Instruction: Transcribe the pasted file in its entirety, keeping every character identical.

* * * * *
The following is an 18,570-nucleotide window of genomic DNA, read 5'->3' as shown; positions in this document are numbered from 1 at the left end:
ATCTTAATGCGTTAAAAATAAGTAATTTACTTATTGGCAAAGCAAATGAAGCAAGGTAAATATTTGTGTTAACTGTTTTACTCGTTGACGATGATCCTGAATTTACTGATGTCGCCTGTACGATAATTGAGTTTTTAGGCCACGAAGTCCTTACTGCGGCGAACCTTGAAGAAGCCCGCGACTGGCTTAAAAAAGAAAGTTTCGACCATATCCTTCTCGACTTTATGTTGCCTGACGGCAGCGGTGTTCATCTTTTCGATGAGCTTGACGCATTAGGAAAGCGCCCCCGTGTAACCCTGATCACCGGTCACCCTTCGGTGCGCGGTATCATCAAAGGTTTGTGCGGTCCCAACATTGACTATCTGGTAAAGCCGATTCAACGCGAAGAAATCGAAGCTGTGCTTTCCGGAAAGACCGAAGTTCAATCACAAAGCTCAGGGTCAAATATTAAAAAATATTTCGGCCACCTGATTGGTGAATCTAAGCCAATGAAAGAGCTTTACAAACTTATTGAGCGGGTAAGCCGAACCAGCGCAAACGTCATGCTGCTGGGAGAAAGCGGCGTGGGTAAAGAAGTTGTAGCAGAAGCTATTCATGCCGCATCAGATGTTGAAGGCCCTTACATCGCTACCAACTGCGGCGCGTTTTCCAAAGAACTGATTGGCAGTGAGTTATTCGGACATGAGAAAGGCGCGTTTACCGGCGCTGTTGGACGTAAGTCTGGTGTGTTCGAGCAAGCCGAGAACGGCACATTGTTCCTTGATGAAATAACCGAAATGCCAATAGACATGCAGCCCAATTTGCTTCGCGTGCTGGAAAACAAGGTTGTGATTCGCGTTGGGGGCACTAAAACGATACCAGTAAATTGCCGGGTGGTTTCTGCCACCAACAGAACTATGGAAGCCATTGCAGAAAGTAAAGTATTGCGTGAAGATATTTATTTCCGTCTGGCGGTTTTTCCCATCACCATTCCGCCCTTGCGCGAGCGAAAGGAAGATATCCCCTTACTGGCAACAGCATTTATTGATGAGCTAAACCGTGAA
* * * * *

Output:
The following is an 18,570-nucleotide window of genomic DNA, read 5'->3' as shown; positions in this document are numbered from 1 at the left end:
ATCTTAATGCGTTAAAAATAAGTAATTTACTTATTGGCAAAGCAAATGAAGCAAGGTAAATATTTGTGTTAACTGTTTTACTCGTTGACGATGATCCTGAATTTACTGATGTCGCCTGTACGATAATTGAGTTTTTAGGCCACGAAGTCCTTACTGCGGCGAACCTTGAAGAAGCCCGCGACTGGCTTAAAAAAGAAAGTTTCGACCATATCCTTCTCGACTTTATGTTGCCTGACGGCAGCGGTGTTCATCTTTTCGATGAGCTTGACGCATTAGGAAAGCGCCCCCGTGTAACCCTGATCACCGGTCACCCTTCGGTGCGCGGTATCATCAAAGGTTTGTGCGGTCCCAACATTGACTATCTGGTAAAGCCGATTCAACGCGAAGAAATCGAAGCTGTGCTTTCCGGAAAGACCGAAGTTCAATCACAAAGCTCAGGGTCAAATATTAAAAAATATTTCGGCCACCTGATTGGTGAATCTAAGCCAATGAAAGAGCTTTACAAACTTATTGAGCGGGTAAGCCGAACCAGCGCAAACGTCATGCTGCTGGGAGAAAGCGGCGTGGGTAAAGAAGTTGTAGCAGAAGCTATTCATGCCGCATCAGATGTTGAAGGCCCTTACATCGCTACCAACTGCGGCGCGTTTTCCAAAGAACTGATTGGCAGTGAGTTATTCGGACATGAGAAAGGCGCGTTTACCGGCGCTGTTGGACGTAAGTCTGGTGTGTTCGAGCAAGCCGAGAACGGCACATTGTTCCTTGATGAAATAACCGAAATGCCAATAGACATGCAGCCCAATTTGCTTCGCGTGCTGGAAAACAAGGTTGTGATTCGCGTTGGGGGCACTAAAACGATACCAGTAAATTGCCGGGTGGTTTCTGCCACCAACAGAACTATGGAAGCCATTGCAGAAAGTAAAGTATTGCGTGAAGATATTTATTTCCGTCTGGCGGTTTTTCCCATCACCATTCCGCCCTTGCGCGAGCGAAAGGAAGATATCCCCTTACTGGCAACAGCATTTATTGATGAGCTAAACCGTGAA